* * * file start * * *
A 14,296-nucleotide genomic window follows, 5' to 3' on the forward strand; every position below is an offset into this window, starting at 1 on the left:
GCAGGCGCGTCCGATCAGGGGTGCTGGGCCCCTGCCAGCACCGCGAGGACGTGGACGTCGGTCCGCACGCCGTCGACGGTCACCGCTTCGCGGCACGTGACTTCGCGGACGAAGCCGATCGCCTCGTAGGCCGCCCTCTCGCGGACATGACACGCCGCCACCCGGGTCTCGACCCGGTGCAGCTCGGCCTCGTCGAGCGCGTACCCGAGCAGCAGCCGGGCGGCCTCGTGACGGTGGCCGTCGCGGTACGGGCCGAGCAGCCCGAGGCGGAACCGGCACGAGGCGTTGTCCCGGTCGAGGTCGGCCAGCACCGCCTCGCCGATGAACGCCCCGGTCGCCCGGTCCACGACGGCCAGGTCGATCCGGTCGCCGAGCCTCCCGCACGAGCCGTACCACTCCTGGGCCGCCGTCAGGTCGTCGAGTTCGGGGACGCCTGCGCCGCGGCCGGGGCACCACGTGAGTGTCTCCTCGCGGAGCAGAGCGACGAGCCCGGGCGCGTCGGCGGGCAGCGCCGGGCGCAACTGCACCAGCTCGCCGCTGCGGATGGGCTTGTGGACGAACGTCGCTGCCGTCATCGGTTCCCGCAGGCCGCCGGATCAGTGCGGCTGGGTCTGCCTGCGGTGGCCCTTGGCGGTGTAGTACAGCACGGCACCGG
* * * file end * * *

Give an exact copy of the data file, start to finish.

A 14,296-nucleotide genomic window follows, 5' to 3' on the forward strand; every position below is an offset into this window, starting at 1 on the left:
GCAGGCGCGTCCGATCAGGGGTGCTGGGCCCCTGCCAGCACCGCGAGGACGTGGACGTCGGTCCGCACGCCGTCGACGGTCACCGCTTCGCGGCACGTGACTTCGCGGACGAAGCCGATCGCCTCGTAGGCCGCCCTCTCGCGGACATGACACGCCGCCACCCGGGTCTCGACCCGGTGCAGCTCGGCCTCGTCGAGCGCGTACCCGAGCAGCAGCCGGGCGGCCTCGTGACGGTGGCCGTCGCGGTACGGGCCGAGCAGCCCGAGGCGGAACCGGCACGAGGCGTTGTCCCGGTCGAGGTCGGCCAGCACCGCCTCGCCGATGAACGCCCCGGTCGCCCGGTCCACGACGGCCAGGTCGATCCGGTCGCCGAGCCTCCCGCACGAGCCGTACCACTCCTGGGCCGCCGTCAGGTCGTCGAGTTCGGGGACGCCTGCGCCGCGGCCGGGGCACCACGTGAGTGTCTCCTCGCGGAGCAGAGCGACGAGCCCGGGCGCGTCGGCGGGCAGCGCCGGGCGCAACTGCACCAGCTCGCCGCTGCGGATGGGCTTGTGGACGAACGTCGCTGCCGTCATCGGTTCCCGCAGGCCGCCGGATCAGTGCGGCTGGGTCTGCCTGCGGTGGCCCTTGGCGGTGTAGTACAGCACGGCACCGG